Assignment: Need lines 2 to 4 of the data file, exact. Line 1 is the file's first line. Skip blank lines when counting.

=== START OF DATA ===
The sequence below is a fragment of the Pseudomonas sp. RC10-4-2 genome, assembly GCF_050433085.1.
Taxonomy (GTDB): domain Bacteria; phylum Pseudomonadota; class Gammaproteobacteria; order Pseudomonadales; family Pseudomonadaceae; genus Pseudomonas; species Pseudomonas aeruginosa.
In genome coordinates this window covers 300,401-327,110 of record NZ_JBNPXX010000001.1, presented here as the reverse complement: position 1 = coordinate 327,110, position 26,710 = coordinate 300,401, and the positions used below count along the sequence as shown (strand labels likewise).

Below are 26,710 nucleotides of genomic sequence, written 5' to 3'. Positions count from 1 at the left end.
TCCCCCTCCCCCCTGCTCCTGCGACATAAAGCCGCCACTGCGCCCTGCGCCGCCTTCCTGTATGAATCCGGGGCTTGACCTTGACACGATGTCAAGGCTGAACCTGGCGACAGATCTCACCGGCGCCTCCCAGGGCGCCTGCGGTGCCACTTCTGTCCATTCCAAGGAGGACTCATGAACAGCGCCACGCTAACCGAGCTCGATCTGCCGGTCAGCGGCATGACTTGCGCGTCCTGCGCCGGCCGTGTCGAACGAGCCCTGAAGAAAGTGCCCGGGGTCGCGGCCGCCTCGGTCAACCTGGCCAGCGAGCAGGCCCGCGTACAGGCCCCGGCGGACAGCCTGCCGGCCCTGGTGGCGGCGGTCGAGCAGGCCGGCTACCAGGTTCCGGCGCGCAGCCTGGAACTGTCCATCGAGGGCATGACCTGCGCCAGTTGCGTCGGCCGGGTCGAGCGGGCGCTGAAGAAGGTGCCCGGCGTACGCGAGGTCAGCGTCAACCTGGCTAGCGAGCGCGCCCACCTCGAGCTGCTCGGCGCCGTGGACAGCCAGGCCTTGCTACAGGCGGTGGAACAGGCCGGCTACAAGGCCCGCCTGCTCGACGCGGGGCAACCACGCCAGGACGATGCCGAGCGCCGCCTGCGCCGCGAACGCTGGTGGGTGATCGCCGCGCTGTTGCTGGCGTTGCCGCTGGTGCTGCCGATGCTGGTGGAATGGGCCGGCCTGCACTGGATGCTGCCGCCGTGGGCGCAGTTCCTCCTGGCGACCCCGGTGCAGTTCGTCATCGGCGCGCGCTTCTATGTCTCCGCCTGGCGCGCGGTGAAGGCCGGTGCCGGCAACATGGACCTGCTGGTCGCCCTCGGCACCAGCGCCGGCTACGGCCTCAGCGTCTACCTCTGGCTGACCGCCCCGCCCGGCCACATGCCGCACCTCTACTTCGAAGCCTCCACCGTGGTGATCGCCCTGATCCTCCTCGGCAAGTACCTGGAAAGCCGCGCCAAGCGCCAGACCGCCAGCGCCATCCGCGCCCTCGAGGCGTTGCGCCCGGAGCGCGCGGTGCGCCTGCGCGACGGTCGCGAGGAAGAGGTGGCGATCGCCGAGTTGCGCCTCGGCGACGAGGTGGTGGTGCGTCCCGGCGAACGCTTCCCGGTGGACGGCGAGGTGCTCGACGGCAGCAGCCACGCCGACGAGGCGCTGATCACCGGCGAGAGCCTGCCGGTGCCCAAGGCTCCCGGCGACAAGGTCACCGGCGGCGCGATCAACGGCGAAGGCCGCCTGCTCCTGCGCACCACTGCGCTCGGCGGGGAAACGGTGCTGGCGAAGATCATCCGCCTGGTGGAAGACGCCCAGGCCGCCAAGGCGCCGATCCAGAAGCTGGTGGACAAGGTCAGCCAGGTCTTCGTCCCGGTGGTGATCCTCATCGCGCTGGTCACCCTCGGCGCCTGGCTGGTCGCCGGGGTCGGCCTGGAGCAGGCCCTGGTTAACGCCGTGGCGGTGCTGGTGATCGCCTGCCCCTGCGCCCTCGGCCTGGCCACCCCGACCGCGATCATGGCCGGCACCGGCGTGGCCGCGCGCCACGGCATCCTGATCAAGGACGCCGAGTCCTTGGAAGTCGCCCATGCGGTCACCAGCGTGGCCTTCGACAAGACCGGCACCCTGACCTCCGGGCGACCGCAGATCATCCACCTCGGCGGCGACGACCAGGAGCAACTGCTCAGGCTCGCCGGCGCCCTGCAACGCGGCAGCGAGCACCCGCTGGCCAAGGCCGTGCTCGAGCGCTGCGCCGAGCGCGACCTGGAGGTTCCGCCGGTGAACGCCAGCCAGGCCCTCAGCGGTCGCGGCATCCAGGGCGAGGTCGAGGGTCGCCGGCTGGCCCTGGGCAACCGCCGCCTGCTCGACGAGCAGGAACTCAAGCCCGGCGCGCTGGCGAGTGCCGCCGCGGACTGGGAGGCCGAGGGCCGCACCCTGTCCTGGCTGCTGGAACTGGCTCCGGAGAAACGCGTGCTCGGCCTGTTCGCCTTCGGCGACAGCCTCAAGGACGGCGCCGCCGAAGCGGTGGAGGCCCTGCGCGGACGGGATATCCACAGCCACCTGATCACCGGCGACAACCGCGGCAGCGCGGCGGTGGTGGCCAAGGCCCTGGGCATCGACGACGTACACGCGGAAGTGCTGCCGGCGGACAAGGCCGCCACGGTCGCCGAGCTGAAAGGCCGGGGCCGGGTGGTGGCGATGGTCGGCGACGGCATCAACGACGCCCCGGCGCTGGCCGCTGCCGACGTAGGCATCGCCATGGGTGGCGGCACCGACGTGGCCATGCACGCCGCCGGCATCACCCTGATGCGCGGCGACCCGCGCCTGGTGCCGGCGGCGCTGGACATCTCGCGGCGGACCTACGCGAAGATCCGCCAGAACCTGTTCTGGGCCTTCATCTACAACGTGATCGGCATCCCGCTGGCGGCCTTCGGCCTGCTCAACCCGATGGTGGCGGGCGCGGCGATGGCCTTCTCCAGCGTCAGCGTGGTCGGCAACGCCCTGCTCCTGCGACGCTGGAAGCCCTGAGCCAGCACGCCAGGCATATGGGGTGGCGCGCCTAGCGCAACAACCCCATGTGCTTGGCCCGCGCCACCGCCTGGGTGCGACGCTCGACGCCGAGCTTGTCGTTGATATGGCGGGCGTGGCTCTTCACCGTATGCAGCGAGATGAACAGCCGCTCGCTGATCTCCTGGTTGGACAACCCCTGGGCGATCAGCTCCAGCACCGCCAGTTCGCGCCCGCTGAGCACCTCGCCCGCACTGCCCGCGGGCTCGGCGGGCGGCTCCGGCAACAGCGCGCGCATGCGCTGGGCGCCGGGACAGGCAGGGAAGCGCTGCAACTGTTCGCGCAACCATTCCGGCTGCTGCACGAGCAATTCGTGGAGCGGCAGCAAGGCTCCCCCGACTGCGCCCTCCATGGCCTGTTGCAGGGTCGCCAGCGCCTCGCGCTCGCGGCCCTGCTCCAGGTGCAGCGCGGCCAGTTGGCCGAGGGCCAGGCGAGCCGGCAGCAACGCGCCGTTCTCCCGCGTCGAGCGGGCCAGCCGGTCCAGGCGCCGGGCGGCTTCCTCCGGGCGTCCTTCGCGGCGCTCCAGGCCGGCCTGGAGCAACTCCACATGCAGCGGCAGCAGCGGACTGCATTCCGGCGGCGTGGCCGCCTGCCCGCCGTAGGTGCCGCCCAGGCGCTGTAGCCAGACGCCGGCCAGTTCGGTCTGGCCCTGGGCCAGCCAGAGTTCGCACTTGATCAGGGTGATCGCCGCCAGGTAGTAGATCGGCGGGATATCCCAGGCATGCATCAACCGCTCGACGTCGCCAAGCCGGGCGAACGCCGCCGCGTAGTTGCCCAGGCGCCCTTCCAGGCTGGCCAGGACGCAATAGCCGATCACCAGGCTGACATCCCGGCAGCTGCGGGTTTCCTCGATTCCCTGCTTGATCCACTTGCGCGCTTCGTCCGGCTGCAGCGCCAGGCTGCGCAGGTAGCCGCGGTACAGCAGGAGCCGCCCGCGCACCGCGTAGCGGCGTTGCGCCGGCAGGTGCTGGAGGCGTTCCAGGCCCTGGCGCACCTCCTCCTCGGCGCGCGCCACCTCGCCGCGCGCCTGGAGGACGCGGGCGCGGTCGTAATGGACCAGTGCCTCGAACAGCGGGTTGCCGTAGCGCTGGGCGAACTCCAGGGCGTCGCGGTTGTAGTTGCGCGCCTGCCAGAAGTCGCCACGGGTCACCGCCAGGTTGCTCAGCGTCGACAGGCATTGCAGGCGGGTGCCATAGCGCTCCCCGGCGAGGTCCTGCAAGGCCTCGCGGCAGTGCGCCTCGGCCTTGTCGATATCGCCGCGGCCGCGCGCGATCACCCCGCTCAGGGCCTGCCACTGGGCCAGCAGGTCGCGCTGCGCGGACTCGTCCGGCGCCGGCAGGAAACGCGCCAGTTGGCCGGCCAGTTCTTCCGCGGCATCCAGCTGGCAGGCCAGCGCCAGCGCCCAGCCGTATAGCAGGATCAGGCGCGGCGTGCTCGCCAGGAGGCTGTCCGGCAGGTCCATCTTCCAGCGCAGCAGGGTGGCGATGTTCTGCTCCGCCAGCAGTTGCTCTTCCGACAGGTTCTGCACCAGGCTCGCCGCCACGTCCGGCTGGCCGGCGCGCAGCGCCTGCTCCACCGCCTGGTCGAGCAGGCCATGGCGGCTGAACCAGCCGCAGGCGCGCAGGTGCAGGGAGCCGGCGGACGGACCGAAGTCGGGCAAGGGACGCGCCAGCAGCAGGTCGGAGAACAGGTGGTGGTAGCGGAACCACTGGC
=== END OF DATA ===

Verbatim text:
Taxonomy (GTDB): domain Bacteria; phylum Pseudomonadota; class Gammaproteobacteria; order Pseudomonadales; family Pseudomonadaceae; genus Pseudomonas; species Pseudomonas aeruginosa.
In genome coordinates this window covers 300,401-327,110 of record NZ_JBNPXX010000001.1, presented here as the reverse complement: position 1 = coordinate 327,110, position 26,710 = coordinate 300,401, and the positions used below count along the sequence as shown (strand labels likewise).

Below are 26,710 nucleotides of genomic sequence, written 5' to 3'. Positions count from 1 at the left end.